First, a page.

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COVER STORY

Fighting for China: Man on a mission

by Judi McLeod

January 27, 2003

The life of Canadian multi-millionaire Maurice Strong is straight out of a James Bond movie, the difference being there is no guarantee the good guys win in real life scenarios starring this pseudo intellect.

The architect of Kyoto and longest reigning international guru of the environmental movement is picking up stakes and starting over again. At age 73, Strong is apartment hunting in Beijing, where he is setting up shop as an ‘environmental consultant.’ Translated to working person’s language, that means Strong will single handedly tackle China’s burgeoning pollution, deforestation, pesticide use and other things environmental by advising business and government on ecological matters.

Maurice Strong is a man on a mission. His mission aims to replace the United States of America with China as a world leader on ecology.

And if this seems like a tall order better left to 007, Strong has so tirelessly attacked U.S. environmental policies--Greenpeace unabashedly touts him as a replacement for George W. Bush.

Last August, John Passacantando, Executive Director of Greenpeace U.S., wrote in a piece comparing Bush and Strong, "at the current rate, kids the world over will want to know who stopped Bush, and Strong is on the shortlist to do that right now."

While maintaining offices in Canada and New York, and homes, including a huge compound near Peterborough, Ontario and a 200,000-acre Colorado spread/ cum New Age colony, Strong is expected to spend more than 50 percent of his time on Chinese projects.

Passacantando is not the only true believer of Maurice Strong as a Bush deterrent and the man that China needs most.

"He’s always been at the cutting edge of things, and he feels that China could set an example for the rest of the world," said Earl Drake, a former Canadian ambassador to China who is now a project director at the China Council for International Co-operation on Environment and Development.

"China will soon be the No. 2 economy in the world. That will put huge pressure on the environment."

Nicholas Sonntag, a Canadian who heads up the Beijing office of CH2M Hill--one of the world’s leading environmental companies-- has even more faith in Strong.

"They’re taking a big risk," Sonntag said of China. "They’re determined to be the economic engine of the world. This is why Maurice is here--to help them think things through."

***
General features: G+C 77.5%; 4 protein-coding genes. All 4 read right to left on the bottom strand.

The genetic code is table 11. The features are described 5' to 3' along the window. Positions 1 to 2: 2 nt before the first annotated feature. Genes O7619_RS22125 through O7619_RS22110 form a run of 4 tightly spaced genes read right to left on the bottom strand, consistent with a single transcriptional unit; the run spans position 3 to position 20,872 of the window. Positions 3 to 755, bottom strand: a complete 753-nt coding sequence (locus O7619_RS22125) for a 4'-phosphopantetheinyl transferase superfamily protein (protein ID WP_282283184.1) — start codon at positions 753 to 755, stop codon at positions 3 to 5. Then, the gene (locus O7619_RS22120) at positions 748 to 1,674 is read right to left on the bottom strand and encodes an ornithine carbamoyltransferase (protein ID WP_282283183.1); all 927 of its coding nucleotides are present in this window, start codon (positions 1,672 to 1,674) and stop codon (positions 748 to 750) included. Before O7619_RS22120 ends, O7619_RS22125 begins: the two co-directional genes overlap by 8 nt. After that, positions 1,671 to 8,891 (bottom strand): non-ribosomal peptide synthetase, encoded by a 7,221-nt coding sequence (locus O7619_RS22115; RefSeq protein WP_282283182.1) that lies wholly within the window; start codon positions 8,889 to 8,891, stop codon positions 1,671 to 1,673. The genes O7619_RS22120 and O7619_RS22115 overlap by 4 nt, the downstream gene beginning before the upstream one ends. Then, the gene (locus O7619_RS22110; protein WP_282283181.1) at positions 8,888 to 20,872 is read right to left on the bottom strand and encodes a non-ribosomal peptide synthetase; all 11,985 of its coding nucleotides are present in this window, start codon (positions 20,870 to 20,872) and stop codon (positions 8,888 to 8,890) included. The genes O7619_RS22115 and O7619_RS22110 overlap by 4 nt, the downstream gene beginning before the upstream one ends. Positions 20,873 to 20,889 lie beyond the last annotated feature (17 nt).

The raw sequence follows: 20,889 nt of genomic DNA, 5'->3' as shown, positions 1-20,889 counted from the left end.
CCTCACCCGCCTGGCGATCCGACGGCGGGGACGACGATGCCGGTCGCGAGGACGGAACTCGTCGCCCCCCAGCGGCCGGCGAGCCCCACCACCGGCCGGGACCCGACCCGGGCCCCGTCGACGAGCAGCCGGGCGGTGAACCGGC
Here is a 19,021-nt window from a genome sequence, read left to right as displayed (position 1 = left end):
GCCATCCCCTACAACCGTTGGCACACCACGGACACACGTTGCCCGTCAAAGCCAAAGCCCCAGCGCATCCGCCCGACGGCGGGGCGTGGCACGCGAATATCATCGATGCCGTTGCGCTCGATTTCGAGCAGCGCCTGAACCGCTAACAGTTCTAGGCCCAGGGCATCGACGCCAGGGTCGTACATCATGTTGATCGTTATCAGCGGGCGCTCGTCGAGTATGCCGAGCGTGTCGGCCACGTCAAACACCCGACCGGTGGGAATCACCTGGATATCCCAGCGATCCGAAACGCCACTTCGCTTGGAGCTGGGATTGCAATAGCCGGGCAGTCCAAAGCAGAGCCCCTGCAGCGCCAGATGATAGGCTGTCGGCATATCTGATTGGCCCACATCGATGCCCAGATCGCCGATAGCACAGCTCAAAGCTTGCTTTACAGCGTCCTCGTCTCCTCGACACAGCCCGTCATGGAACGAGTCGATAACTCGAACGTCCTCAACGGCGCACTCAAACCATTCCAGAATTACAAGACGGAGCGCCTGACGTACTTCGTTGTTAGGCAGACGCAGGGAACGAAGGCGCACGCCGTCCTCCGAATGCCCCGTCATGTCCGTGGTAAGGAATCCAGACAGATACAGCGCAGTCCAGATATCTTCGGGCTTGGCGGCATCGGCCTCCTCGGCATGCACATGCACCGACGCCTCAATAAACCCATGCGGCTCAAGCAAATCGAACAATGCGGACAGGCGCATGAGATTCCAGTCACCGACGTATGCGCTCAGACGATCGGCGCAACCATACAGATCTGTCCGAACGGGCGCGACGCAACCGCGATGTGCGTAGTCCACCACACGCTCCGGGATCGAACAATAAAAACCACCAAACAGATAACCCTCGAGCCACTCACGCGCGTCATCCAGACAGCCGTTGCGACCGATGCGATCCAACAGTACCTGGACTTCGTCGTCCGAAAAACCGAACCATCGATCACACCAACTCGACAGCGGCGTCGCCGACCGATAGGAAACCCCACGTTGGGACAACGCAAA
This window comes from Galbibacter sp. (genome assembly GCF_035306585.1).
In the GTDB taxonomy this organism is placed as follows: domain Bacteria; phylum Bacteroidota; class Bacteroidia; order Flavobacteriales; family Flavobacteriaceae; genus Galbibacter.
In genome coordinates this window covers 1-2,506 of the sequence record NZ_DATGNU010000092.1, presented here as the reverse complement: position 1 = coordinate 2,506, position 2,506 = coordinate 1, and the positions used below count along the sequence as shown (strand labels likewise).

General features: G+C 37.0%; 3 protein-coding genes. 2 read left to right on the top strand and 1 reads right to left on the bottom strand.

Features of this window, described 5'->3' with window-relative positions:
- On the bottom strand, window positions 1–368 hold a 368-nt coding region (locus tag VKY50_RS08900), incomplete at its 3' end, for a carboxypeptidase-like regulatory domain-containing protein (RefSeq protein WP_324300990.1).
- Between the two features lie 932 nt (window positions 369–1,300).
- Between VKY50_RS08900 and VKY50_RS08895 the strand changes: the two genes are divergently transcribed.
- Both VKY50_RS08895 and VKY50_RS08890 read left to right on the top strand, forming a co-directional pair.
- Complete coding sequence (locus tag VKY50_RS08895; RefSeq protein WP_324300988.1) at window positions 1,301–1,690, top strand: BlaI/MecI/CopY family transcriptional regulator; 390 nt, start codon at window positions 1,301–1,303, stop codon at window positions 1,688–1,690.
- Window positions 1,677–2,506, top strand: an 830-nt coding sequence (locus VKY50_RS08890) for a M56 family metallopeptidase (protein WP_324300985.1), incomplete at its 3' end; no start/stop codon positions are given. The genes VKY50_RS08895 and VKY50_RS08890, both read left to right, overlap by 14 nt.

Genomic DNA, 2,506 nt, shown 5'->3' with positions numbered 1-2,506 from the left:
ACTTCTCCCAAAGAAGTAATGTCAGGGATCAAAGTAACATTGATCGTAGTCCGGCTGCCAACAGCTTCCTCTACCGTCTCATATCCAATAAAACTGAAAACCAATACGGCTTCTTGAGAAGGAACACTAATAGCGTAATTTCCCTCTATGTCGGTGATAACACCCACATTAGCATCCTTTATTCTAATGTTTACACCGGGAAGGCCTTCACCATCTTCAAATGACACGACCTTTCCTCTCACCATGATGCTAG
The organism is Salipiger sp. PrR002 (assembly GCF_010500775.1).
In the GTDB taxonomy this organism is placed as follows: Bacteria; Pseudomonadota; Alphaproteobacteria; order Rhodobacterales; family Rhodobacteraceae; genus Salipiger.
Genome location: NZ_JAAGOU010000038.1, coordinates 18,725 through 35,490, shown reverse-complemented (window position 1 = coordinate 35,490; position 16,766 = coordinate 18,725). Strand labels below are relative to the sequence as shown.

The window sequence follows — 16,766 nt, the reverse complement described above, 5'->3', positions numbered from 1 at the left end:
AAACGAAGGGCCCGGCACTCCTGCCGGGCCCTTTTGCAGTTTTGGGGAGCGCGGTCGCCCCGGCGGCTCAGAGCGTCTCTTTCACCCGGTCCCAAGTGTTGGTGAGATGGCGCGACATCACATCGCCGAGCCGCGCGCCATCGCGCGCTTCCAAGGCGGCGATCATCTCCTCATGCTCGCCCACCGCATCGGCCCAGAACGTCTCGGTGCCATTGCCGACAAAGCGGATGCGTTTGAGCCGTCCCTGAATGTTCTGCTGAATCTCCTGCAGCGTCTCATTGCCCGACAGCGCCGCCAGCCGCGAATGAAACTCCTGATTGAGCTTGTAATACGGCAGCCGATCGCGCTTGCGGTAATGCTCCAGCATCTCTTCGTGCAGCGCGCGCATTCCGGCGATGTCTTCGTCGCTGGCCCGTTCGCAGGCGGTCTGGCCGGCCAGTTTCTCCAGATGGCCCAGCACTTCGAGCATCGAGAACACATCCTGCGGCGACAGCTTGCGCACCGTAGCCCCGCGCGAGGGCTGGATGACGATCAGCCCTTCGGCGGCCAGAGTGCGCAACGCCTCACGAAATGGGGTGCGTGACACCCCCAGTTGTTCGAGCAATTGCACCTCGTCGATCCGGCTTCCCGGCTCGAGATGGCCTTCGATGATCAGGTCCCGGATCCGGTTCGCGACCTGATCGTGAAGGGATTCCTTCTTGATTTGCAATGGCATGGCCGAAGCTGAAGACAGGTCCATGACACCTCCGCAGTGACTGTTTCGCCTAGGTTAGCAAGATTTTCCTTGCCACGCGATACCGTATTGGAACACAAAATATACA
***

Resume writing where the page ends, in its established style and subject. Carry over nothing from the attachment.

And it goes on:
Why an entire country would count on one man "to help them think things through" must rate as one of the contemporary world’s most intriguing mysteries.

What qualifies Strong as the shepherd to ease China through its climb to world leader in ecology status, isn’t his education.

According to his autobiography, Where on Earth Are We Going, Strong dropped out of school at age 14 never to return. In order to get where he is today as a self-appointed world diplomat, he somehow always managed to drop into the right circles at the right time.

One of Strong’s main clients is the Beijing office of CH2M Hill, a Denver-based engineering firm that not only boasts 12,000 employees around he world, but also helped create the Action Plan for a Green Olympics. It was the plan, which played a key role in creating Beijing’s not so long ago successful Olympic bid.

This is how Maurice Strong has positioned himself in China, Chapter Number Two.

Back in 1993 when he was chairman of Ontario Hydro, most folk remember him for trying to buy a Costa Rican rain forest with taxpayers’ money.

But the potential of electric power in China was on his mind even back then.

"This is one of the most rapidly expanding markets in the world," Strong told reporters in a conference telephone call from Beijing without elaborating. "China needs a lot of electric power."

At the time, Ontario Hydro, Hydro-Quebec and Power Corp. had formed a joint venture with $100 million to invest in power plants in China and elsewhere in Asia.

Having already made a career as an advocate of sustainable economic development, Strong did not seem at all deterred by the prospect of Ontario Hydro helping to build polluting, coal-fired power plants.

But that was then, this is now.

Strong being in Beijing "to help them think things through" follows closely on the heels of his visit to North Korea as a special envoy dispatched by United Nations Secretary-General Kofi Annan, During that visit Strong contends that the North Korean regime’s number two Kim Ying-Nam opened up to him on matters both nuclear and humanitarian.

A mystic who meditates daily, Strong says the spiritual dimension is the most important part of his life, and that money isn’t important to him.

Perhaps the part about money is true. Strong has supported New Age movements in the U.S. and once helped finance a second ark in preparation for the next great flood.

In climbing up the ladder of wealth, he’s been pretty mainstream in the company he keeps. Prime-Minister-in-waiting Paul Martin is a Maurice Strong protégé. Strong hired Martin when he was president of Power Corp. and launched Martin’s meteoric business career.

Maybe there’s more to the hocus-pocus world of New Age advocate Chairman Mo, than his detractors ever thought.

Canada Free Press founding editor Most recent by Judi McLeod is an award-winning journalist with 30 years experience in the print media. Her work has appeared on Newsmax.com, Drudge Report, Foxnews.com, Glenn Beck. Judi can be reached at: [email protected]


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